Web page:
The Artist, the Image and the Self: Representation in Rembrandt, Bacon, Mapplethorpe, Sherman, and Nan Goldin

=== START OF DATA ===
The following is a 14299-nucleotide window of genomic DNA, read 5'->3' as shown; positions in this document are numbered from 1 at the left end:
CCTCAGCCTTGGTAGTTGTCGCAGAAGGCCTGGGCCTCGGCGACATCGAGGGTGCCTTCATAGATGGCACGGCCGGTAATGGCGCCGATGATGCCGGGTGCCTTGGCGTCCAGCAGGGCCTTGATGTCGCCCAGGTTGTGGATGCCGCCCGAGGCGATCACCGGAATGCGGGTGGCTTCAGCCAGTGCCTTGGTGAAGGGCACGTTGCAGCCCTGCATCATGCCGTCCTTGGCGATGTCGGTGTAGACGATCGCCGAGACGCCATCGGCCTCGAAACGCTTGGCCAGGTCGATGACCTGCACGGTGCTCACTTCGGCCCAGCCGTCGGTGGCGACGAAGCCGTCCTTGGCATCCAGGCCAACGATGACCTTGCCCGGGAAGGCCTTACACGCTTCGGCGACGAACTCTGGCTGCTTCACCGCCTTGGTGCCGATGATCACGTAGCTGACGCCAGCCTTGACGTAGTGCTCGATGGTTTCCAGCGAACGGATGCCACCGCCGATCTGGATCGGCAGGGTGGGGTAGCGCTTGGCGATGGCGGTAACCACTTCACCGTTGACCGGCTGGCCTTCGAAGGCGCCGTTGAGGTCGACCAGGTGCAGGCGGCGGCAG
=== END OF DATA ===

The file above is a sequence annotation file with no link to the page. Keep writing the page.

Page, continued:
Before photography, only painters, printmakers, and sculptors could tell, through self-portraits, how they saw themselves and how they were perceived. In the past, only artists had the resources to capture and picture themselves. From one brushstroke to another, this mediated gesture marked the perception of the self. Western art highlights numerous works from artists who wrote the history of culture through portraiture and self-representation. In contemporary art, some artists have been able to explore new means to investigate new possibilities of representing the self. In the past, painters seemed to scrutinize the mirror in search for hidden truths; in our era, however, dominated by uncertainty, ambiguity, and speedy records that carry out their obsolescence, new issues cross the representation in contemporary art. It is undeniable that the history of art reveals how self-representation has been an essential tool for artists, regardless of the historical time in which they are inserted, in their search to reflect on themselves and their relations with the world. In the face of an immensely large and virtually inexhaustible universe, in this study we focus on five artists: Rembrandt, Francis Bacon, Robert Mapplethorpe, Cindy Sherman, and Nan Goldin.
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